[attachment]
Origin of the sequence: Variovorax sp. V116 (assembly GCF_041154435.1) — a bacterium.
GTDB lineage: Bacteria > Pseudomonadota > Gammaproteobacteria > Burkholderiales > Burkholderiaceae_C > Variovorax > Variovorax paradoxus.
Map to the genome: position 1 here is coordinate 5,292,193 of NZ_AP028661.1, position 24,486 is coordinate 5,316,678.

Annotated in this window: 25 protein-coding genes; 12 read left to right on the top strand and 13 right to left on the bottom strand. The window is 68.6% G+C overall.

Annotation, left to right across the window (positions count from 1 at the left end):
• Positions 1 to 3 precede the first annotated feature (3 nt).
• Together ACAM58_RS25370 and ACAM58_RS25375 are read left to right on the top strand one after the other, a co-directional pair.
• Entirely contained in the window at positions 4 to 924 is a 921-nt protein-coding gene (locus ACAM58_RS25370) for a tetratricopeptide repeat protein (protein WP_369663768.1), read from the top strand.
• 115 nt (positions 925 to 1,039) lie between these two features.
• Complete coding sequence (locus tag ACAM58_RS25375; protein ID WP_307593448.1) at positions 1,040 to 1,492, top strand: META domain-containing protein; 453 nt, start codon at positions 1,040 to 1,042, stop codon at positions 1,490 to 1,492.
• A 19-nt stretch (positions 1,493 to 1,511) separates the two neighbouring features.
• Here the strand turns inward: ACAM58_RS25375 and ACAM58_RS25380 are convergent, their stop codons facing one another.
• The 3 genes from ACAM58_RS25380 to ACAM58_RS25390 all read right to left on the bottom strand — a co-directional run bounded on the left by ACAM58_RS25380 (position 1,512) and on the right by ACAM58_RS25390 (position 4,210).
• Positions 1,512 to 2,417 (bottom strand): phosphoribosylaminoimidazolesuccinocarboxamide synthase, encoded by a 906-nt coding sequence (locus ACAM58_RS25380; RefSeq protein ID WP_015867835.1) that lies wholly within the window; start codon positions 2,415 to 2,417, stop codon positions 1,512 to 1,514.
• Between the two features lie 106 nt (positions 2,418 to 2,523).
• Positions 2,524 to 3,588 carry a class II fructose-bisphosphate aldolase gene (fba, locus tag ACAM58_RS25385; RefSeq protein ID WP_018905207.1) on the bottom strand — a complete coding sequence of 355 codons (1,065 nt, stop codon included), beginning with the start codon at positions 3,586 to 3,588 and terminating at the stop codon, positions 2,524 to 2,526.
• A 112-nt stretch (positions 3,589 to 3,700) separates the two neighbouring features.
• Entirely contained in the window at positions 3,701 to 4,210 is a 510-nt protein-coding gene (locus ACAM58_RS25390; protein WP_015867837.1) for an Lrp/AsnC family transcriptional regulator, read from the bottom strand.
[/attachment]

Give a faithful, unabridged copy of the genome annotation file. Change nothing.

Origin of the sequence: Variovorax sp. V116 (assembly GCF_041154435.1) — a bacterium.
GTDB lineage: Bacteria > Pseudomonadota > Gammaproteobacteria > Burkholderiales > Burkholderiaceae_C > Variovorax > Variovorax paradoxus.
Map to the genome: position 1 here is coordinate 5,292,193 of NZ_AP028661.1, position 24,486 is coordinate 5,316,678.

Annotated in this window: 25 protein-coding genes; 12 read left to right on the top strand and 13 right to left on the bottom strand. The window is 68.6% G+C overall.

Annotation, left to right across the window (positions count from 1 at the left end):
• Positions 1 to 3 precede the first annotated feature (3 nt).
• Together ACAM58_RS25370 and ACAM58_RS25375 are read left to right on the top strand one after the other, a co-directional pair.
• Entirely contained in the window at positions 4 to 924 is a 921-nt protein-coding gene (locus ACAM58_RS25370) for a tetratricopeptide repeat protein (protein WP_369663768.1), read from the top strand.
• 115 nt (positions 925 to 1,039) lie between these two features.
• Complete coding sequence (locus tag ACAM58_RS25375; protein ID WP_307593448.1) at positions 1,040 to 1,492, top strand: META domain-containing protein; 453 nt, start codon at positions 1,040 to 1,042, stop codon at positions 1,490 to 1,492.
• A 19-nt stretch (positions 1,493 to 1,511) separates the two neighbouring features.
• Here the strand turns inward: ACAM58_RS25375 and ACAM58_RS25380 are convergent, their stop codons facing one another.
• The 3 genes from ACAM58_RS25380 to ACAM58_RS25390 all read right to left on the bottom strand — a co-directional run bounded on the left by ACAM58_RS25380 (position 1,512) and on the right by ACAM58_RS25390 (position 4,210).
• Positions 1,512 to 2,417 (bottom strand): phosphoribosylaminoimidazolesuccinocarboxamide synthase, encoded by a 906-nt coding sequence (locus ACAM58_RS25380; RefSeq protein ID WP_015867835.1) that lies wholly within the window; start codon positions 2,415 to 2,417, stop codon positions 1,512 to 1,514.
• Between the two features lie 106 nt (positions 2,418 to 2,523).
• Positions 2,524 to 3,588 carry a class II fructose-bisphosphate aldolase gene (fba, locus tag ACAM58_RS25385; RefSeq protein ID WP_018905207.1) on the bottom strand — a complete coding sequence of 355 codons (1,065 nt, stop codon included), beginning with the start codon at positions 3,586 to 3,588 and terminating at the stop codon, positions 2,524 to 2,526.
• A 112-nt stretch (positions 3,589 to 3,700) separates the two neighbouring features.
• Entirely contained in the window at positions 3,701 to 4,210 is a 510-nt protein-coding gene (locus ACAM58_RS25390; protein WP_015867837.1) for an Lrp/AsnC family transcriptional regulator, read from the bottom strand.